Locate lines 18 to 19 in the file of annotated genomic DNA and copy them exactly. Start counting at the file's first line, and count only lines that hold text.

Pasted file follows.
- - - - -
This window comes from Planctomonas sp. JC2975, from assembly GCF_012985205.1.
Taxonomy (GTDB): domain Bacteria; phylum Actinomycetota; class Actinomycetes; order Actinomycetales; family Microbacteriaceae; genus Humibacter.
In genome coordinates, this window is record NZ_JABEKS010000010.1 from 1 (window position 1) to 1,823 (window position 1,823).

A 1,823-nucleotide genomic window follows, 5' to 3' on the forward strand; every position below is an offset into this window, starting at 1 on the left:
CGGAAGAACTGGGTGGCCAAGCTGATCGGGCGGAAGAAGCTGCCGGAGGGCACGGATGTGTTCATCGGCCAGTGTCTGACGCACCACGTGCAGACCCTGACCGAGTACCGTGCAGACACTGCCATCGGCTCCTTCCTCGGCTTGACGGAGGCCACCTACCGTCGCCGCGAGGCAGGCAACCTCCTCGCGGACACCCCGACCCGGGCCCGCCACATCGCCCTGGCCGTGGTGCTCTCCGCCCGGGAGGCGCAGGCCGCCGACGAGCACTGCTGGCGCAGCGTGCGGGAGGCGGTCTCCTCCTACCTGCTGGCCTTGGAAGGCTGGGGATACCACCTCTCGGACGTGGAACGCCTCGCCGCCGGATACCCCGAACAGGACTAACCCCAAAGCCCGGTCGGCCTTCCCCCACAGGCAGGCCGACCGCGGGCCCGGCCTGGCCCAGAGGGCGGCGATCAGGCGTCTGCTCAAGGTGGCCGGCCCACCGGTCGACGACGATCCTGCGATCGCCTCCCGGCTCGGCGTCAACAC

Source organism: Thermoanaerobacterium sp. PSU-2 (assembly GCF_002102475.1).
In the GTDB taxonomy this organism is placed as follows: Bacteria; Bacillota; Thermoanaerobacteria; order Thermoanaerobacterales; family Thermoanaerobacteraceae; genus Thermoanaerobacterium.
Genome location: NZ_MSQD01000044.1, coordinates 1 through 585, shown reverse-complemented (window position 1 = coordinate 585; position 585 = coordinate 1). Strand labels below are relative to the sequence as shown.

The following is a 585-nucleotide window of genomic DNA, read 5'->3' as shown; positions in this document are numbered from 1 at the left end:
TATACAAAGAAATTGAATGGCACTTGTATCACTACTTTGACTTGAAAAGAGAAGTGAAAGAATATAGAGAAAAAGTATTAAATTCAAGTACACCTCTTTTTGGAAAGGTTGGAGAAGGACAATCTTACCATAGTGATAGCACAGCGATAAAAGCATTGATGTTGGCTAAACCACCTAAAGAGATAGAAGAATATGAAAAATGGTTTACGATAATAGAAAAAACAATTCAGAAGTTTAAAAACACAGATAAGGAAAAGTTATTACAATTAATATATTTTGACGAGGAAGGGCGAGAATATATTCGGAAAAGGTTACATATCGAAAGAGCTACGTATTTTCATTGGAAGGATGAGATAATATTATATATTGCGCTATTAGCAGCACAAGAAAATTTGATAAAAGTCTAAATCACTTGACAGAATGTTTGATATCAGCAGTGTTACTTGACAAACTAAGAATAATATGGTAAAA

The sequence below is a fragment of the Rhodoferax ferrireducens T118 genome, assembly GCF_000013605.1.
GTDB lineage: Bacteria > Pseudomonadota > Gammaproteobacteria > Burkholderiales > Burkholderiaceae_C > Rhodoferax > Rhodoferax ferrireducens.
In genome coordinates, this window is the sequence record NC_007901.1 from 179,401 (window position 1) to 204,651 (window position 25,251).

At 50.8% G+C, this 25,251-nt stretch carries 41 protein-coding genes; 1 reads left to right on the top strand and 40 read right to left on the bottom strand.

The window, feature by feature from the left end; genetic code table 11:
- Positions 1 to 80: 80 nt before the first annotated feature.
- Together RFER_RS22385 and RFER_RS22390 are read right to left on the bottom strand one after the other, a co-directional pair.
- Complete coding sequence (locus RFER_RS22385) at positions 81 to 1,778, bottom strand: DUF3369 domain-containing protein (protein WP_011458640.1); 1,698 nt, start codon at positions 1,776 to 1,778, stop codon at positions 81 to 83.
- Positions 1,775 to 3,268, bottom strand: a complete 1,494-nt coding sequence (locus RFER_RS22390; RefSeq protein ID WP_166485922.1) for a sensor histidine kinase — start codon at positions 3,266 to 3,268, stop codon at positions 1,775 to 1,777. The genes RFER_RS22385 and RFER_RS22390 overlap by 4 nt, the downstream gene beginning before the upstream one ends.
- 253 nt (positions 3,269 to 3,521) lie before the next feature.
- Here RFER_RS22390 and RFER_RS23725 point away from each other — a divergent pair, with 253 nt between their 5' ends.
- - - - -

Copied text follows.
- Complete coding sequence (locus RFER_RS22385) at positions 81 to 1,778, bottom strand: DUF3369 domain-containing protein (protein WP_011458640.1); 1,698 nt, start codon at positions 1,776 to 1,778, stop codon at positions 81 to 83.
- Positions 1,775 to 3,268, bottom strand: a complete 1,494-nt coding sequence (locus RFER_RS22390; RefSeq protein ID WP_166485922.1) for a sensor histidine kinase — start codon at positions 3,266 to 3,268, stop codon at positions 1,775 to 1,777. The genes RFER_RS22385 and RFER_RS22390 overlap by 4 nt, the downstream gene beginning before the upstream one ends.